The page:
20. (1) An employer shall give an employee an eating period of at least 30 minutes at intervals that will result in the employee working no more five consecutive hours without an eating period
(2) Subsection (1) does not apply if the employer and the employee agree, whether or not in writing, that the employee is to be given two eating periods that together total at least 30 minutes in each consecutive five-hour period.
PAYMENT NOT REQUIRED
21. An employer is not required to pay an employee for an eating period in which work is not being performed unless his or her employment contract requires such payment.
Exemption for Tourism (from Regulation 285/01)
Sections 17, 18, 19 of Act do not apply to a person employed as a fishing or hunting guide. An employer may permit an employee to work up to a specified number of hours in excess of the limit on hours of work set out in clause 17 (2) (b) of the Act if:
- the employee agrees to work those hours, and
- the Director approves the agreement
PART VIII - Overtime Pay (section 22)
WHAT THE ACT SAYS:
22. (1) An employer shall pay an employee overtime pay of at least one and one-half times his or her regular rate for each hour of work in excess of 44 hours in each week or, if another threshold is prescribed, that prescribed threshold.
(2) Subject to the regulations, if the employee and the employer agree to do so, the employee's hours of work may be averaged over a period of not more than four weeks for the purpose of determining the employee's entitlement, if any, to overtime pay.
TERM OF AGREEMENT
(3) An averaging agreement is not valid unless it provides for an expiry date and, if it involves an employee who is not represented by a trade union, the expiry date shall be not more than two years after the day the agreement takes effect
(6) No averaging agreement referred to in this section may be revoked before it expires unless the employer and the employee agree to revoke it.
TIME OFF IN LIEU
(7) The employee may be compensated for overtime hours by receiving one and one-half hours of paid time off work for each hour of overtime worked instead of overtime pay if:
- the employee andn the employer agree to do so; and
- the paid time off work is taken within three months of the work week in which the overtime was earned or, with the employee's agreement, within 12 months of that work week.
WHERE EMPLOYMENT ENDS
(8) If the employment of an employee ends before the paid time off is taken under subsection (7), the employer shall pay the employee overtime pay for the overtime hours that were worked in accordance with subsection 11(5).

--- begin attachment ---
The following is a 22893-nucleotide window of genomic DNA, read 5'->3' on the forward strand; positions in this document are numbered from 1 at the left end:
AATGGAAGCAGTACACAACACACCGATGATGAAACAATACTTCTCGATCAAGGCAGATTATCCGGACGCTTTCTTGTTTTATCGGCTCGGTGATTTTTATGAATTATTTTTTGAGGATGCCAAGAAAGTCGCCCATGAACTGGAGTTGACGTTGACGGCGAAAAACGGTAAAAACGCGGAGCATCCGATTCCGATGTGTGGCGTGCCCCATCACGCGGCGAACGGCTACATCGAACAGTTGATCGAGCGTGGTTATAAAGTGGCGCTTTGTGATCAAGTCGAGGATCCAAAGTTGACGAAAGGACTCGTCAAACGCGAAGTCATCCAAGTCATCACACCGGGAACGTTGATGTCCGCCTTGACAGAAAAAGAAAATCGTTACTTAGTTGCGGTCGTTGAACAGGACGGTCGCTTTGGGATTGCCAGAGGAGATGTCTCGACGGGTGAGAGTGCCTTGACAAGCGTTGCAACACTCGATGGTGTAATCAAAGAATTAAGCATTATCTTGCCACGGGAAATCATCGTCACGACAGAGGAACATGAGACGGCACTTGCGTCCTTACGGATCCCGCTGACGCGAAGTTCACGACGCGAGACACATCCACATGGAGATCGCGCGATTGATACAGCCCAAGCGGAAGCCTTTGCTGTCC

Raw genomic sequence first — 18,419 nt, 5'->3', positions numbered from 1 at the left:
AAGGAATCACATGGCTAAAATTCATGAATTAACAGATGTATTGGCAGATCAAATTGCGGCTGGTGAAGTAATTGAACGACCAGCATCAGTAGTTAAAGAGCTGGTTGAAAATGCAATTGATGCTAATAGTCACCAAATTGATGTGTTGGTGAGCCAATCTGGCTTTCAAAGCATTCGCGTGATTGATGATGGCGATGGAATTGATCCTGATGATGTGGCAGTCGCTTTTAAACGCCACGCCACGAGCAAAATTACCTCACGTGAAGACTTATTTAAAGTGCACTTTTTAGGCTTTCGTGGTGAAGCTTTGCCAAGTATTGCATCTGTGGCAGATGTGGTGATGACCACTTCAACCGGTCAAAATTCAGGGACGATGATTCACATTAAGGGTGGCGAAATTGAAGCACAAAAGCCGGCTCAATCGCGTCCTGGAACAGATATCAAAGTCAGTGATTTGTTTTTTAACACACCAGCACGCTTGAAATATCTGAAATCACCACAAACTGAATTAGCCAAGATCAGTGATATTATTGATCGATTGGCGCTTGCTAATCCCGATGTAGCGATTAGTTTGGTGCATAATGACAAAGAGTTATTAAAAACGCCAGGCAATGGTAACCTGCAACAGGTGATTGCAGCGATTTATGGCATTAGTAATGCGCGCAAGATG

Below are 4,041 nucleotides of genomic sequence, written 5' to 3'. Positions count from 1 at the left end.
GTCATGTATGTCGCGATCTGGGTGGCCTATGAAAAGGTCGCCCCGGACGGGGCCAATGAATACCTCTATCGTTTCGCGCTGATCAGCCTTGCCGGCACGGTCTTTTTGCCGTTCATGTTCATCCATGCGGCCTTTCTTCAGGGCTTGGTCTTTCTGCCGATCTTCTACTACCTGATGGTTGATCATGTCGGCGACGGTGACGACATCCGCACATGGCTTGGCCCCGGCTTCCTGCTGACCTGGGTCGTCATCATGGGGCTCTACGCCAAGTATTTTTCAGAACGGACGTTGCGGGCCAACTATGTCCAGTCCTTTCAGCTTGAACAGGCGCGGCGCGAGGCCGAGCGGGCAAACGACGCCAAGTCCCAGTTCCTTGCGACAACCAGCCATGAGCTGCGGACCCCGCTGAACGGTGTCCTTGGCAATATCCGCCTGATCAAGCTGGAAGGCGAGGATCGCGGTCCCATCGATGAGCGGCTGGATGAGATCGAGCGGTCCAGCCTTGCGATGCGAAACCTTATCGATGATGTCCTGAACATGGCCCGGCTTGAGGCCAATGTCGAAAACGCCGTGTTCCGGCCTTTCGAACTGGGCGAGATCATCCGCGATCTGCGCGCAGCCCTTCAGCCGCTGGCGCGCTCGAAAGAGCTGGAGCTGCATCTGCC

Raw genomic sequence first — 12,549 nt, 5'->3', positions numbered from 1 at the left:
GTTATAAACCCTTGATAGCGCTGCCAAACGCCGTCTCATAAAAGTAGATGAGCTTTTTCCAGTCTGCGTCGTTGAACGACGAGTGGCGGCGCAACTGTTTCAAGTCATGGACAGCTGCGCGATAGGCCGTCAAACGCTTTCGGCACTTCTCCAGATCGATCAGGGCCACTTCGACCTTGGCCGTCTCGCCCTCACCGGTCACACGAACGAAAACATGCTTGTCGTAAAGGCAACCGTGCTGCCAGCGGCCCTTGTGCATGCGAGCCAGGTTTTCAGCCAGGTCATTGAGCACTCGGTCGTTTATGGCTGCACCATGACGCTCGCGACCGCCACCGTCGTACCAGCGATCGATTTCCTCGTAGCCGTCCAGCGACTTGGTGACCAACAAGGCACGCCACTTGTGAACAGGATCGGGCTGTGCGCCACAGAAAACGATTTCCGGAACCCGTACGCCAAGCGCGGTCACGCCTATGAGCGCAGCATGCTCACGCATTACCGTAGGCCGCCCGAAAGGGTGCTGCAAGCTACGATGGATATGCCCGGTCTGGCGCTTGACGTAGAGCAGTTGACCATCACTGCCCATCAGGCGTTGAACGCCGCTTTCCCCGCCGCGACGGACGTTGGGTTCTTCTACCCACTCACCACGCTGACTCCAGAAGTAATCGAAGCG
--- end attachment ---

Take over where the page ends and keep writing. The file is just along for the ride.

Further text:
(9) If an employee who performs work of a particular kind or character is exempted from the application of this section by the regulations or the regulations prescribe an overtime threshold of other than 44 hours for an employee who performs such work, and the duties of an employee's position require him or her to perform both that work and work of another kind or character, the Part shall apply to the employee in respect of all work performed by him or her in a work week unless the time spent by the employee performing that other works constitutes less than half the time that the employee spent fulfilling the duties of his or her position in that work week.
Exemption for Tourism (from Regulation 285/01)
Part VIII of the Act does not apply to a person employed as a fishing or hunting guide. Despite Part VIII of the Act, the employer shall pay an employee who works for the owner or operator of a hotel, motel, tourist resort, restaurant or tavern for 24 weeks or less in a calendar year and who is provided with room and board overtime pay for each hour work in excess of 50 hours in a work week, at an amount not less than one and one-half time the employee's regular rate.
An employer and an employee may agree to average hours of work over a period of more than four weeks for the purpose of determining the employee's entitlement to overtime pay under section 22 of the Act if the Director approves the agreement.
PART IX - Minimum Wage (section 23)
For the most up to date information on minimum wage, including information about commission and room and board, please click here.
PART X - Public Holidays (Sections 24-32)
WHAT THE ACT SAYS:
PUBLIC HOLIDAY PAY
24.(1) An employee's public holiday pay for a given public holiday shall be equal to:
- the total amount of regular wages and vacation pay payable to the employee in the four work weeks before the work week in which the public holiday occurred, divided by 20; or
- if some other manner of calculation is prescribed the amount determined using that manner of calculation.
(2) An employer who is required under this Part to pay premium pay to an employee shall pay the employee at least one and one-half times his or her regular rate.
PUBLIC HOLIDAY ORDINARILY A WORKING DAY
26.(1) If a public holiday falls on a day that would ordinarily be a working day for an employee and the employee is not on vacation that day, the employer shall give the employee the day off work and pay him or her public holiday pay for that day.